Enzymes facilitate chemical reactions; those required to help metabolize food are called digestive enzymes. Digestive enzymes break down carbohydrates, protein and fat into smaller components so your body can absorb and use them. Your stomach produces some digestive enzymes, although they are also found in your mouth, secreted from salivary glands and intestines, which are mainly secreted from the pancreas gland. The digestive enzymes secreted by your stomach are specifically referred to as gastric enzymes and their function is essential for good health.
Enzymes rely on other substances to be effective. The stomach secretes a variety of substances that provide an acidic environment so that potential pathogens are destroyed and food can be efficiently digested by gastric enzymes and prepared for the additional digestion that occurs in the small intestine. Hydrochloric acid, or stomach acid, is produced in the stomach by parietal cells. In terms of digestion, the main purpose of stomach acid is to denature or change the protein within food and activate the main gastric enzyme, which is called pepsinogen. Additionally, to protect the stomach lining from the strong acid, a thick substance called mucin is secreted by goblet cells. Furthermore, the stomach produces intrinsic factor and a hormone called gastrin. Intrinsic factor helps with vitamin B12 absorption and gastrin stimulates the release of hydrochloric acid.
Pepsinogen is the main gastric enzyme produced within the stomach. It’s secreted by stomach cells called chief cells, but it’s quickly activated by hydrochloric acid to become pepsin. Pepsin is the active form of pepsinogen and it breaks down or metabolizes protein into smaller building blocks called amino acids and peptide fragments. Consequently, protein digestion begins in the stomach. In contrast, carbohydrate and fat digestion starts in the mouth. Pepsin is most effective in very acidic stomach acid, at least a pH rating of 4, but preferably closer to a pH of 2. Healthy people usually secrete about 80 milligrams of pepsinogen with each meal, which is quickly activated to become pepsin.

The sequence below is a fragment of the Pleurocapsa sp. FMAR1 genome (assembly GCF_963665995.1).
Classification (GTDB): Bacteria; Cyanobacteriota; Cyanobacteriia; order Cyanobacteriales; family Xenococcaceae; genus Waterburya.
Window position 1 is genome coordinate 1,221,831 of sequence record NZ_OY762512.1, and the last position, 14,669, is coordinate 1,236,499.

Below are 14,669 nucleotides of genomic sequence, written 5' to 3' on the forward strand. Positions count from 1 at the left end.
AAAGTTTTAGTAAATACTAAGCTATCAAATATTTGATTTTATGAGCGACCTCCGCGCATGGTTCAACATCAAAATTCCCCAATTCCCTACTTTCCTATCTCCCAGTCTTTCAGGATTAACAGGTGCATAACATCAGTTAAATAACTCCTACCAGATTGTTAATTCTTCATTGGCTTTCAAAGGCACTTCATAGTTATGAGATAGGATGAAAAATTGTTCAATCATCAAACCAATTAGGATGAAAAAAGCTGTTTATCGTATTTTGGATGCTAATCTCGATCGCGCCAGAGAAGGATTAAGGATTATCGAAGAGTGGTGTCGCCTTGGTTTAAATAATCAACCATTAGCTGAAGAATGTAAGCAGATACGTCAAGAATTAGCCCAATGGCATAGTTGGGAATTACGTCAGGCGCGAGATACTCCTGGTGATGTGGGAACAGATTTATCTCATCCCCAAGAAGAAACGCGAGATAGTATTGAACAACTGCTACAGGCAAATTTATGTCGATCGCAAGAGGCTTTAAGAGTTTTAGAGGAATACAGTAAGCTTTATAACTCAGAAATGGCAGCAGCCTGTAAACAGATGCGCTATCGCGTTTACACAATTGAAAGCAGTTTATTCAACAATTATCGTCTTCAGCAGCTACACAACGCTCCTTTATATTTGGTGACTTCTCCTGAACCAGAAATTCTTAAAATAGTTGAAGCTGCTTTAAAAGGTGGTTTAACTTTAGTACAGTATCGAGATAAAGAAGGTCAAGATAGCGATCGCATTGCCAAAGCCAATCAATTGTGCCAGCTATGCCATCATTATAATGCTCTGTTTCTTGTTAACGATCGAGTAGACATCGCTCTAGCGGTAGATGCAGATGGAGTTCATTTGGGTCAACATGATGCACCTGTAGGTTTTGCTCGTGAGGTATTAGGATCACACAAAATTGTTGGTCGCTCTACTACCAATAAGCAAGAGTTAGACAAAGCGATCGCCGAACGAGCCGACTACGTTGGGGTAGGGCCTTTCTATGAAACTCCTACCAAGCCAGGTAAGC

Alpha-amylase is found in saliva and metabolizes starch carbohydrate into simpler sugars. Alpha-amylase enters the stomach with swallowed food, but it’s quickly inactivated by gastric acid if the pH is 3.5 or lower. Once in the stomach, starch is further broken down by gastric amylase before it enters the small intestine.
Lingual lipase is also found in saliva and is responsible for beginning the metabolism of fat, although the majority of fat digestion occurs in the small intestine. Lingual lipase also typically becomes inactivated by gastric acid because the enzyme only works at a pH between 4.5 and 5.4. Gastric lipase is present in the stomach and works best on breaking down fat.
Factors that Affect Pepsinogen
For pepsinogen to be activated into pepsin, the stomach must be fairly acidic, so any factors that increase alkalinity in the stomach affect enzyme activity and protein digestion. For example, taking antacid tablets for indigestion reduces the function of pepsin. Furthermore, some prescription medications alter stomach pH and decrease pepsinogen secretion. Protein digestion continues in the small intestine with the help of proteases secreted by the pancreas, but the initial changes to protein that occur in the stomach are important for efficient digestion and health.
- Human Metabolism: Functional Diversity and Integration; J. Ramsey Bronk
- Human Physiology: An Integrated Approach; Dee Silverthorn and William Ober
Sirah Dubois is currently a PhD student in food science after having completed her master's degree in nutrition at the University of Alberta. She has worked in private practice as a dietitian in Edmonton, Canada and her nutrition-related articles have appeared in The Edmonton Journal newspaper.